Changing patterns of work at older ages
This report, funded by Ageing Better, provides evidence on the nature of paid work at older ages and how employment patterns change for people in different circumstances.
Longer working lives offer many benefits, but achieving these can pose challenges for individuals, employers and policymakers. In order to support people in their 50s and 60s to remain in paid work for longer, it's critical that we have a good picture of what paid work looks like at older ages, and how that might evolve in future.
This report provides fresh evidence on the nature of paid work at older ages, how employment patterns differ for people in different circumstances and how the situation is changing over time. In particular, it examines in-depth the transitions that older workers make, both into and out of work and between different types of employment in the run-up to retirement.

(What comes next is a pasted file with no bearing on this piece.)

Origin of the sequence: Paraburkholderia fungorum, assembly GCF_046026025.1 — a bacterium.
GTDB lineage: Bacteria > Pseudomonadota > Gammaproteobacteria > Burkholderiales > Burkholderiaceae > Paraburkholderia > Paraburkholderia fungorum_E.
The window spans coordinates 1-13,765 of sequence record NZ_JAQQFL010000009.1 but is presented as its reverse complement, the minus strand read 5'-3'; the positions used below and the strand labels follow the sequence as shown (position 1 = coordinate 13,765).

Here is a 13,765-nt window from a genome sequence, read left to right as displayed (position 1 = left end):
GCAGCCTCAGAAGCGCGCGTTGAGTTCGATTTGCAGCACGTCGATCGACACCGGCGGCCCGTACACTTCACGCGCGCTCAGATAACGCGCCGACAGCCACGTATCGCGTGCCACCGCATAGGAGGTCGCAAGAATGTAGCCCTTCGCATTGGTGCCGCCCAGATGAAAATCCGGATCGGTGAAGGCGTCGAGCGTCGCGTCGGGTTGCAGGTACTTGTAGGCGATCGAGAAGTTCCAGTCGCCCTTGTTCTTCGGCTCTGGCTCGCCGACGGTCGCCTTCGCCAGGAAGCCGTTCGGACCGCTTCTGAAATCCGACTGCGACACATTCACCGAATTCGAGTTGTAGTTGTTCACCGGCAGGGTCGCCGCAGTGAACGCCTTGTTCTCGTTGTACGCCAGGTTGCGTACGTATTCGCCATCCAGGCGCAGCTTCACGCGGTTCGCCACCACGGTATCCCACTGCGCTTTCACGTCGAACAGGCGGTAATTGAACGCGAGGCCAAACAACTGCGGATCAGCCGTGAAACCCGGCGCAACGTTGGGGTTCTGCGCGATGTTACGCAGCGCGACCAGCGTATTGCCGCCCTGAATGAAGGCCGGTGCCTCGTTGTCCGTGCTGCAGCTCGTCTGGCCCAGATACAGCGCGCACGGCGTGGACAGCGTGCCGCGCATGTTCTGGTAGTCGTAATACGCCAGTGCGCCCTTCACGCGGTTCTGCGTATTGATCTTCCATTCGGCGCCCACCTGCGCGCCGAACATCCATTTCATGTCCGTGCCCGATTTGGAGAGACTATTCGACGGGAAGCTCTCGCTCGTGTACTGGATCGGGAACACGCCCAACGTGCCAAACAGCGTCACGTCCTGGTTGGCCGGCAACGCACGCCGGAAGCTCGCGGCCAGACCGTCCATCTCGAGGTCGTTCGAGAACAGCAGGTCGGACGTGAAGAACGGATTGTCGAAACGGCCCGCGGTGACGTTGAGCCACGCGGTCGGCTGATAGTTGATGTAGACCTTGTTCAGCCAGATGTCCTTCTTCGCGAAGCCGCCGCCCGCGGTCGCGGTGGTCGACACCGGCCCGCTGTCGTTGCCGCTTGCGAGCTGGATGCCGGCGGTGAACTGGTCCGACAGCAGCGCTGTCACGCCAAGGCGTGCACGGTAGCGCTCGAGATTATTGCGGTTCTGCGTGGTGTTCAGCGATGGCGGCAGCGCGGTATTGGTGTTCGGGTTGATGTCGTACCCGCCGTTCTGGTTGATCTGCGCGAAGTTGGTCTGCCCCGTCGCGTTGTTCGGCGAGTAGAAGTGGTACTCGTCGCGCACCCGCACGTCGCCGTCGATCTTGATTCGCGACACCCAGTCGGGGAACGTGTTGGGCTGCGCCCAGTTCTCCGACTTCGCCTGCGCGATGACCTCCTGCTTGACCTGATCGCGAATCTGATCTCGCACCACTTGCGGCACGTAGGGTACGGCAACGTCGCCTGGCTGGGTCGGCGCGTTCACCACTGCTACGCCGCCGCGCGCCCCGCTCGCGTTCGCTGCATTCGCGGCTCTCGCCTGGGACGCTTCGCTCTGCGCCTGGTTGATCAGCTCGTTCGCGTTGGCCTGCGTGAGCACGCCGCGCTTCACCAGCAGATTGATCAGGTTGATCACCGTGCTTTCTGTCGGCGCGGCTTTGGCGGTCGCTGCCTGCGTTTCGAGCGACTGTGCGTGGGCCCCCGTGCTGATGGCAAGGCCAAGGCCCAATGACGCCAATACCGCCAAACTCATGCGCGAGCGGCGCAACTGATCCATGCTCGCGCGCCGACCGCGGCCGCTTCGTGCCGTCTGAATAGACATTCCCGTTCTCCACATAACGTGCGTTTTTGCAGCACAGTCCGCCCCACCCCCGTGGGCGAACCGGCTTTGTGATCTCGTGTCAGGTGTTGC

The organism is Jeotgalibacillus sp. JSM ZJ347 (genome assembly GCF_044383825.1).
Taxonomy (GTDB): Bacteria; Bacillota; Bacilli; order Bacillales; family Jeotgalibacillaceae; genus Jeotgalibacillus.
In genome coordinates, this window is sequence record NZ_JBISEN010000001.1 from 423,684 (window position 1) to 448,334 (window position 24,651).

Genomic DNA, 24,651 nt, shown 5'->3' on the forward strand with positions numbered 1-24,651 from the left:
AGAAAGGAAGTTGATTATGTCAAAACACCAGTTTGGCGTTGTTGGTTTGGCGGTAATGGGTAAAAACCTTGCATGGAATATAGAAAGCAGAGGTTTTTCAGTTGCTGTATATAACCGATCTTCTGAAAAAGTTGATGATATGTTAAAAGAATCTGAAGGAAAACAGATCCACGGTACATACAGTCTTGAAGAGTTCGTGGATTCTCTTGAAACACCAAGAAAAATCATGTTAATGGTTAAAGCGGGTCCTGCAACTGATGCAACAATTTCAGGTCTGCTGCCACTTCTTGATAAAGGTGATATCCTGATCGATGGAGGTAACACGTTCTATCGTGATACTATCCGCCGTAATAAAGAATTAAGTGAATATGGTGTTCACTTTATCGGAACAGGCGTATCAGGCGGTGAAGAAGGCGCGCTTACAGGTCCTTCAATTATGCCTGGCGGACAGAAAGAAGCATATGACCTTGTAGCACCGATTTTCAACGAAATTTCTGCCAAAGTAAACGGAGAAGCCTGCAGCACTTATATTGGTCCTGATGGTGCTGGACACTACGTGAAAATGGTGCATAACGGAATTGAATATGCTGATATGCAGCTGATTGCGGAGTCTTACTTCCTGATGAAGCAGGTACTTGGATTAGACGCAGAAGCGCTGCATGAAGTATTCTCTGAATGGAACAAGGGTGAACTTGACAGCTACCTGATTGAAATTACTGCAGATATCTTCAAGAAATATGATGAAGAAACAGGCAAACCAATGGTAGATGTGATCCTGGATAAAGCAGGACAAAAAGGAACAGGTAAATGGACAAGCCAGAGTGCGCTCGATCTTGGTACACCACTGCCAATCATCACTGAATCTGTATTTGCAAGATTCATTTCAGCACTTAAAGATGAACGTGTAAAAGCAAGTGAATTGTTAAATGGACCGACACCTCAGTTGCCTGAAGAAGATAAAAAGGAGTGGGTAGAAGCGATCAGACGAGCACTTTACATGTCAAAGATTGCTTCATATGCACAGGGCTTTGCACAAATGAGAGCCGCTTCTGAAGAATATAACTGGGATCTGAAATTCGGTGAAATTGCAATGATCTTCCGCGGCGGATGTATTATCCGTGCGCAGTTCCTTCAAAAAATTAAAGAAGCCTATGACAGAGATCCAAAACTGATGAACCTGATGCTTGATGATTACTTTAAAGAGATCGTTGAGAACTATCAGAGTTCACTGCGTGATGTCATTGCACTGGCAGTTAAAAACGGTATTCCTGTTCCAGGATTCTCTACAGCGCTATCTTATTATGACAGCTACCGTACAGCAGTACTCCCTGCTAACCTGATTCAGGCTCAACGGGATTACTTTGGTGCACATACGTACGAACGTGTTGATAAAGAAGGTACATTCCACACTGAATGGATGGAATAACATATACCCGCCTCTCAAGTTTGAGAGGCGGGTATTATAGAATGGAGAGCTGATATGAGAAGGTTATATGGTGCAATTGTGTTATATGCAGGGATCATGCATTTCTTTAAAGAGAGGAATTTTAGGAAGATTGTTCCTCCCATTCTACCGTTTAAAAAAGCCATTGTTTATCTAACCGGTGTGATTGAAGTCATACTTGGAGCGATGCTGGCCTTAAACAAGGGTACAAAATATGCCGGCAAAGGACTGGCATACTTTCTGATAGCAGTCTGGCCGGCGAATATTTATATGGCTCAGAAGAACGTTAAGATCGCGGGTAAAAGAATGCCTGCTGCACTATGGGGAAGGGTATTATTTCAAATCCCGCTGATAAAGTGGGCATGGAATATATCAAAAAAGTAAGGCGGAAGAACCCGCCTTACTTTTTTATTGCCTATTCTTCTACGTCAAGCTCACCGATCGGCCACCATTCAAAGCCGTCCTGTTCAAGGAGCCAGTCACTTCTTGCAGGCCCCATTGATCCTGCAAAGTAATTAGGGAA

Key findings include:
- There are likely to be significant challenges for many people in their 50s and 60s finding new jobs after the end of the furlough scheme
- There are a number of reasons that finding new work may be challenging for people in their 50s and 60s
- Older jobseekers from lower socio-economic groups are more likely to struggle to find new work after a period of unemployment.
- Significant numbers of older workers would benefit from lower hours of work and more flexibility